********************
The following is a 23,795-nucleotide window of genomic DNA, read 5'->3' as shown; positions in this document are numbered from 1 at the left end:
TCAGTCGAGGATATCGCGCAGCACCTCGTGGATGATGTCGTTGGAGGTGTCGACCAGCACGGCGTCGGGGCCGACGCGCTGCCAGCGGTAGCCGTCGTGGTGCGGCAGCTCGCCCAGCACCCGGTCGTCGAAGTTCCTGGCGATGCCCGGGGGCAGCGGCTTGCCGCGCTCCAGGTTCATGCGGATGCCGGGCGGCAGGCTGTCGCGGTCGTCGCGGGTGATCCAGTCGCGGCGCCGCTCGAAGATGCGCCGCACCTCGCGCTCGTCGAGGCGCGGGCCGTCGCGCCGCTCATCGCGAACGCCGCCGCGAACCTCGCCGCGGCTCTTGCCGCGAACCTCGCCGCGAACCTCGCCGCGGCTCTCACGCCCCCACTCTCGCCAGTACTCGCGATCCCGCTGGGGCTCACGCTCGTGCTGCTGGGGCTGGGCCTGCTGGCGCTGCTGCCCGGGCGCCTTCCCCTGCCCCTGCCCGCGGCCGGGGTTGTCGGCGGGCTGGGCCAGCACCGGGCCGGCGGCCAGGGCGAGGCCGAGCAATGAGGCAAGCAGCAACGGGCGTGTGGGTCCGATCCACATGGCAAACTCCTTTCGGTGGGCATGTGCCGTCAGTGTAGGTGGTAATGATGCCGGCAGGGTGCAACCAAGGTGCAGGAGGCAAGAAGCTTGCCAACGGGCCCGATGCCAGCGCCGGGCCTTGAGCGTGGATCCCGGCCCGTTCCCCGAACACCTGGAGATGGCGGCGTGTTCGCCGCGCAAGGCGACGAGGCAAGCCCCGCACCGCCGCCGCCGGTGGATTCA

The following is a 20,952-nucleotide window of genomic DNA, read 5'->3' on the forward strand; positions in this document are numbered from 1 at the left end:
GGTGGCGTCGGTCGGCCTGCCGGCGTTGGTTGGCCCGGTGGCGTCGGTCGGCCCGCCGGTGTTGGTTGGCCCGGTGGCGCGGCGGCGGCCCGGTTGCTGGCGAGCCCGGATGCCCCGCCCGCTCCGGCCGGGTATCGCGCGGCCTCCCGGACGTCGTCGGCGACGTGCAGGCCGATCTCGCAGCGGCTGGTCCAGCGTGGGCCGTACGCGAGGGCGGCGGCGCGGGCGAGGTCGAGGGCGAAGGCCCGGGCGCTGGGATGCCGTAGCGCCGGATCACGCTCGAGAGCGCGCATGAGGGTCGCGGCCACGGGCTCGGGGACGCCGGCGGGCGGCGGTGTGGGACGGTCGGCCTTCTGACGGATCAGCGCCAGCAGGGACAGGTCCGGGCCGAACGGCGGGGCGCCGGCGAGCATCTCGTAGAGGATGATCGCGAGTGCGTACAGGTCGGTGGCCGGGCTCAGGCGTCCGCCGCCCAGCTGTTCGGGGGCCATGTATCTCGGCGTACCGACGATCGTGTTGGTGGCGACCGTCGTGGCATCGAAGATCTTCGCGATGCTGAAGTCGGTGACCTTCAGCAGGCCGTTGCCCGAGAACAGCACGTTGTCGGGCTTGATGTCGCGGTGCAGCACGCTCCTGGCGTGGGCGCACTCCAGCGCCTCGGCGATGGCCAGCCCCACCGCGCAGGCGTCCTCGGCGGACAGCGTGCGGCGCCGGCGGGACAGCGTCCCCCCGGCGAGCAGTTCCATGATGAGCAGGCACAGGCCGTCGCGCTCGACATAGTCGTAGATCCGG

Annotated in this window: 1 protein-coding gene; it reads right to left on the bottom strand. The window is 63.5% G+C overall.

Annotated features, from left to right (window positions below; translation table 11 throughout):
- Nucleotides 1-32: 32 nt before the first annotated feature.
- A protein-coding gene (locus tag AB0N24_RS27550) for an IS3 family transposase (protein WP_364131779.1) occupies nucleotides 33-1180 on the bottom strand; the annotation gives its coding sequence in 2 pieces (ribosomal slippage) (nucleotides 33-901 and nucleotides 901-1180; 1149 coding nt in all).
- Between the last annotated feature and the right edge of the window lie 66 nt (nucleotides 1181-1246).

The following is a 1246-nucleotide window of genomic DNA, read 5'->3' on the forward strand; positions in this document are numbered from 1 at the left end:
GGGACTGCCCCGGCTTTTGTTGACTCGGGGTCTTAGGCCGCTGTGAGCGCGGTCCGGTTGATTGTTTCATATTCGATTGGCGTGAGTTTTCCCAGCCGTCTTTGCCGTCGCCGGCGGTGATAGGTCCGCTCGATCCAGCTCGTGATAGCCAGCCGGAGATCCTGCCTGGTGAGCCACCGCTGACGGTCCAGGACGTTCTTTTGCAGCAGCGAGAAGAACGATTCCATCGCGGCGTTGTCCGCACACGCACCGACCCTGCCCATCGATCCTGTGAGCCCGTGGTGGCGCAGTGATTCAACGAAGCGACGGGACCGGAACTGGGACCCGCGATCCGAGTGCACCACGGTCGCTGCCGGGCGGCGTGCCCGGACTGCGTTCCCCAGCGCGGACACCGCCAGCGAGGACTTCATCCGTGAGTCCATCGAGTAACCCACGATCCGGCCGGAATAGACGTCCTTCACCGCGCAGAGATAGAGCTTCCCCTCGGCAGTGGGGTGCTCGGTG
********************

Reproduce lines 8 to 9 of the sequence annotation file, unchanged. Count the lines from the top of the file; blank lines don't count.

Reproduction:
- A protein-coding gene (locus tag AB0N24_RS27550) for an IS3 family transposase (protein WP_364131779.1) occupies nucleotides 33-1180 on the bottom strand; the annotation gives its coding sequence in 2 pieces (ribosomal slippage) (nucleotides 33-901 and nucleotides 901-1180; 1149 coding nt in all).
- Between the last annotated feature and the right edge of the window lie 66 nt (nucleotides 1181-1246).